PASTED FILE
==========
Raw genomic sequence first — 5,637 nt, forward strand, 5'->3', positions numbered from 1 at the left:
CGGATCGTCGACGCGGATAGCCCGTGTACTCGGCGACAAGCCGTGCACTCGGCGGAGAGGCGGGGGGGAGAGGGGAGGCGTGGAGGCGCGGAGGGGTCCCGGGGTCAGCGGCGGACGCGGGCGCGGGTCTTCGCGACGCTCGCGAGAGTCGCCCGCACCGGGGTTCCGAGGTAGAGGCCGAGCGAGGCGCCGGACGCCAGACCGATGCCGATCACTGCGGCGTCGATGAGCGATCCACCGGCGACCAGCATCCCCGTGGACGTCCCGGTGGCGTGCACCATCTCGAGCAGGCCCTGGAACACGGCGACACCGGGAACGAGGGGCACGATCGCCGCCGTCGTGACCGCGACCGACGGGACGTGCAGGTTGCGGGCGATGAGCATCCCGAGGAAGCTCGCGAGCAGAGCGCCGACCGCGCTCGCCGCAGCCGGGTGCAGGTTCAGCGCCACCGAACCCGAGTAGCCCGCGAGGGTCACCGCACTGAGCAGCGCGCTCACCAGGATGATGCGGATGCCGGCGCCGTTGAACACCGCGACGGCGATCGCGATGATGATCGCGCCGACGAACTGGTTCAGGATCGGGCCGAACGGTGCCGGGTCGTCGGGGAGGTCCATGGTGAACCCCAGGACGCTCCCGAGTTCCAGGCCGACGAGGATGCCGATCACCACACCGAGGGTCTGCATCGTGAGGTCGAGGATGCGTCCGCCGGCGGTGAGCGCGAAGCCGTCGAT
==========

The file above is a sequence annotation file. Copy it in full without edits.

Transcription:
Raw genomic sequence first — 5,637 nt, forward strand, 5'->3', positions numbered from 1 at the left:
CGGATCGTCGACGCGGATAGCCCGTGTACTCGGCGACAAGCCGTGCACTCGGCGGAGAGGCGGGGGGGAGAGGGGAGGCGTGGAGGCGCGGAGGGGTCCCGGGGTCAGCGGCGGACGCGGGCGCGGGTCTTCGCGACGCTCGCGAGAGTCGCCCGCACCGGGGTTCCGAGGTAGAGGCCGAGCGAGGCGCCGGACGCCAGACCGATGCCGATCACTGCGGCGTCGATGAGCGATCCACCGGCGACCAGCATCCCCGTGGACGTCCCGGTGGCGTGCACCATCTCGAGCAGGCCCTGGAACACGGCGACACCGGGAACGAGGGGCACGATCGCCGCCGTCGTGACCGCGACCGACGGGACGTGCAGGTTGCGGGCGATGAGCATCCCGAGGAAGCTCGCGAGCAGAGCGCCGACCGCGCTCGCCGCAGCCGGGTGCAGGTTCAGCGCCACCGAACCCGAGTAGCCCGCGAGGGTCACCGCACTGAGCAGCGCGCTCACCAGGATGATGCGGATGCCGGCGCCGTTGAACACCGCGACGGCGATCGCGATGATGATCGCGCCGACGAACTGGTTCAGGATCGGGCCGAACGGTGCCGGGTCGTCGGGGAGGTCCATGGTGAACCCCAGGACGCTCCCGAGTTCCAGGCCGACGAGGATGCCGATCACCACACCGAGGGTCTGCATCGTGAGGTCGAGGATGCGTCCGCCGGCGGTGAGCGCGAAGCCGTCGAT